Encountering forcefully articulated positions and engaging characters, readers will be moved to reconsider their own beliefs—and to examine personal barriers to truly listening to those “on the other side.”

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Cosmosophia: Cosmology, Mysticism, and the Birth of a New Myth
By Theodore Richards
Hiraeth Press, 2011
http://hiraethpress.com/cosmosophia/
www.cosmosophia.org  

Cosmosophia: Cosmology, Mysticism and the Birth of a New Myth takes the reader on an extensive historical journey through the ideas and worldviews that have shaped the West, as well as a journey around the world to explore the various mystical traditions that could provide alternatives to the Western worldview.

Ultimately, it is argued that the unique challenges of today’s world cannot be solved through a return to the ideas of the past—or even through mere ideas at all—but by a deep mystical re-connection to our world and the creative, imaginative process of telling a new myth that integrates our mystical traditions and modern science.

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Small Farmers Secure Food: Survival Food Security, the World's Kitchen & the Critical Role of Small Farmers
By Lindsay Falvey
Thaksin University Press & Institute for International Development, 2010
http://www.iid.org/publications/SmallFarmers2010.pdf 
  
Prof. Lindsay Falvey's most recent book deals, somewhat polemically, with issues of real food security in disadvantaged countries and the huge contribution made by small farmers in those countries. Critical of international institutional approaches, the book calls for an objective approach to national food security and social equity. Published by Thaksin University Press in Thailand in association with the Institute for International Development in Australia, the book is available from either publisher. You can download it free at http://www.iid.org/publications/SmallFarmers2010.pdf.  

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The Promise of Religious Naturalism
Michael S. Hogue
Rowman and Littlefield, 2010
http://www.amazon.com/Promise-Religious-Naturalism-Michael-Hogue/dp/0742562611

The Promise of Religious Naturalism explores religious naturalism as a distinctly promising form of contemporary religious ethics. Examining how religious naturalism responds to the challenges of recent religious transformations and ecological peril worldwide, author Michael Hogue argues that religious naturalism is emerging as an increasingly plausible and potentially rewarding form of religious moral life. Beginning with an introduction of religious naturalism in the larger context of religious and ethical theories, the book undertakes the first extended study of the works of religious naturalists Loyal Rue, Donald Crosby, Jerome Stone, and Ursula Goodenough. Hogue pays particular attention to the ethical components of religious naturalism in relation to religious pluralism and ecological issues.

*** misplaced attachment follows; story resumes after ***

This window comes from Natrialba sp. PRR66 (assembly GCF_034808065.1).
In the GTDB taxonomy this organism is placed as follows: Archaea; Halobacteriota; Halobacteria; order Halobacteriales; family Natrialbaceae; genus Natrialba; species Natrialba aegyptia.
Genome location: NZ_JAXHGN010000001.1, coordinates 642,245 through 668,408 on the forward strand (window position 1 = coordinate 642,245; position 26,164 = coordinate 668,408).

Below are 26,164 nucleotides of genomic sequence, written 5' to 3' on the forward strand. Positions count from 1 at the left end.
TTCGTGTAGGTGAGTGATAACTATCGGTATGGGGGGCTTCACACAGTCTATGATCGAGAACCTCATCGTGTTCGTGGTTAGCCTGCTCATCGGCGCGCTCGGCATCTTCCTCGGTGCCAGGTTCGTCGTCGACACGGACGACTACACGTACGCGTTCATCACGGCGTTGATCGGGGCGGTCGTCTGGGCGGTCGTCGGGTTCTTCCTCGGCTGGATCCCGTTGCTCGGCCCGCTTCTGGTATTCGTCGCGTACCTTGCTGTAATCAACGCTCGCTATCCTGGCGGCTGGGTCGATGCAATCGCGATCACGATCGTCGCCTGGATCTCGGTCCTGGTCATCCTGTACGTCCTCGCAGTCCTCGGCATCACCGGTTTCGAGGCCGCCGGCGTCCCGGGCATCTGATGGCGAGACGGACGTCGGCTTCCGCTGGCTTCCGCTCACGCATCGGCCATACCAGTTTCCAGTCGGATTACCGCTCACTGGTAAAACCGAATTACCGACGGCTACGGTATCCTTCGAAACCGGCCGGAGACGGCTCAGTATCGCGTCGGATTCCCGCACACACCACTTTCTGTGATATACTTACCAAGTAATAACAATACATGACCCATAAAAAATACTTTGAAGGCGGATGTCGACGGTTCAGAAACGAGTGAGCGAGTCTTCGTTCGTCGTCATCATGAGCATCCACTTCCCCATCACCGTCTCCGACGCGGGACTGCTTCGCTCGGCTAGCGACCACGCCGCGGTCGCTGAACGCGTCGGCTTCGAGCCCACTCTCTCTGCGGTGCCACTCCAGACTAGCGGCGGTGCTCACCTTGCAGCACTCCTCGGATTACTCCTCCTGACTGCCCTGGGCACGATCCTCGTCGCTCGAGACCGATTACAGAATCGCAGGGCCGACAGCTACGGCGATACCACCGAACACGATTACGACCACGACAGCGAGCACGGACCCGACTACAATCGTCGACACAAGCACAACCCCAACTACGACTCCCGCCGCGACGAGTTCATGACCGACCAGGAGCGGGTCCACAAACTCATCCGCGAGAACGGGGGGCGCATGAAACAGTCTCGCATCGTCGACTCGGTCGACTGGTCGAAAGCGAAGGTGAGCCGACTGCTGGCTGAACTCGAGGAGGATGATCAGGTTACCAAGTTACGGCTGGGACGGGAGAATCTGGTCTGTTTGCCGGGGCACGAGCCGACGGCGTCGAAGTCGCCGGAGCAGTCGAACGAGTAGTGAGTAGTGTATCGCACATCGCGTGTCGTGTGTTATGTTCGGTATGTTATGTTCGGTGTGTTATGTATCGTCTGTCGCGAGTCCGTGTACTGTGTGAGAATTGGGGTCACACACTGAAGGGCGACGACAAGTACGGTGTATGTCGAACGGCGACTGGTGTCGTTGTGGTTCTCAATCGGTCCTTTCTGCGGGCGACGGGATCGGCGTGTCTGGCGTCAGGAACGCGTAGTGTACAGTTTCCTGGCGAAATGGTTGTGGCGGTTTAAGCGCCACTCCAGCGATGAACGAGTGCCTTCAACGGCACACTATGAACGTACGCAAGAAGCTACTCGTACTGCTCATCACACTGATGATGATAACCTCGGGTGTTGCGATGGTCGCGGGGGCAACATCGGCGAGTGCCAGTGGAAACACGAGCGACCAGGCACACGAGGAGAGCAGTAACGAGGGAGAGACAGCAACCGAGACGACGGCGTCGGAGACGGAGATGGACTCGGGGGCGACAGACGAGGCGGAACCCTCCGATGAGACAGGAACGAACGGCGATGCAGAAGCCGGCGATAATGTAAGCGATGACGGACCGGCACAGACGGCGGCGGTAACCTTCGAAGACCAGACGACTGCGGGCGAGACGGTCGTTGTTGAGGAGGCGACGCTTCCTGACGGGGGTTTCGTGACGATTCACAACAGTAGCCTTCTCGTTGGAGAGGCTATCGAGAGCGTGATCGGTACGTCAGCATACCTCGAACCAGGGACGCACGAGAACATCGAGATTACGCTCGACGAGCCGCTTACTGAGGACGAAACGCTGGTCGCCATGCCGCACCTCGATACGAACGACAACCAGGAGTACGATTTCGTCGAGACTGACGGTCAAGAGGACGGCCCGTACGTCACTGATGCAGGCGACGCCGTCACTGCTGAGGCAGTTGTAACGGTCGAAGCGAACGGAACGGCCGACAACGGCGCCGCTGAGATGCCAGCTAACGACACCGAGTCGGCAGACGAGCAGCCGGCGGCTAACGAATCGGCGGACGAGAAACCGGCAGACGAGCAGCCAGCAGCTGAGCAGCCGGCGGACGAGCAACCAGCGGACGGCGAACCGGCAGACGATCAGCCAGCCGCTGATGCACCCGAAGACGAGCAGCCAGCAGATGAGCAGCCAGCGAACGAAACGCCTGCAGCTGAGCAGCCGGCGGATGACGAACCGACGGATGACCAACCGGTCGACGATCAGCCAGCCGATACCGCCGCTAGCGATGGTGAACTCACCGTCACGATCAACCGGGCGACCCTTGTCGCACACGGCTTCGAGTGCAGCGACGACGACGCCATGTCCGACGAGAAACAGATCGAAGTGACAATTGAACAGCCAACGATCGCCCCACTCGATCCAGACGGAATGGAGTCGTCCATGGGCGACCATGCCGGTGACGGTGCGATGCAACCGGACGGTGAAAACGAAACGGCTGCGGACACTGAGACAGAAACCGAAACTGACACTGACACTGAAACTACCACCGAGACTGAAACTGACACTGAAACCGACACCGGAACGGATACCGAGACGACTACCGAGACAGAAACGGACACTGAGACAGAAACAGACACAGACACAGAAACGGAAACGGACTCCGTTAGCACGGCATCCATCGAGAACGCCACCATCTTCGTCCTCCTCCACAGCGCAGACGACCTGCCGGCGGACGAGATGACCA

Michael S. Hogue is associate professor of theology at Meadville Lombard Theological Seminary. He is the winner of the 2008 Templeton Award for Theological Promise.



5. Global Oneness Project Study Guide

Dear Friends,

We are writing to let you know about an important project that has been close to our hearts for a number of years. The Global Oneness Project. This group of young filmmakers has been traveling around the world filming and gathering stories from some amazing people from varied sectors of society. These individuals question our current global paradigm and thus work in original and compassionate ways to reveal our greater human potential. You will see on their site interviews with many friends you might recognize. We have found their work of great value to our own mission and often share their films at gatherings.

Global Oneness Project has recently completed a comprehensive study guide that accompanies their films. We encourage you to take the time to look and share this further with your networks who might have an interest. It is particularly helpful to learning institutions, educators, environmentalists, faith communities and NGO’s who are working to better our world community.

http://www.globalonenessproject.org/education


With thanks and warmest wishes,
Marianne Marstrand
The Global Peace Initiative of Women
(JavaScript must be enabled to view this email address)  
www.gpiw.org  
www.youtube.com/GPIWomen  



6. 2011 Eco-Stewards Program and Summer Internships

“Living with and from the Land on the Crow Reservation in Montana:
Sustainability and Reconciliation through Agriculture, Health and Green Building”

2011 Eco-Stewards Program for Young Adults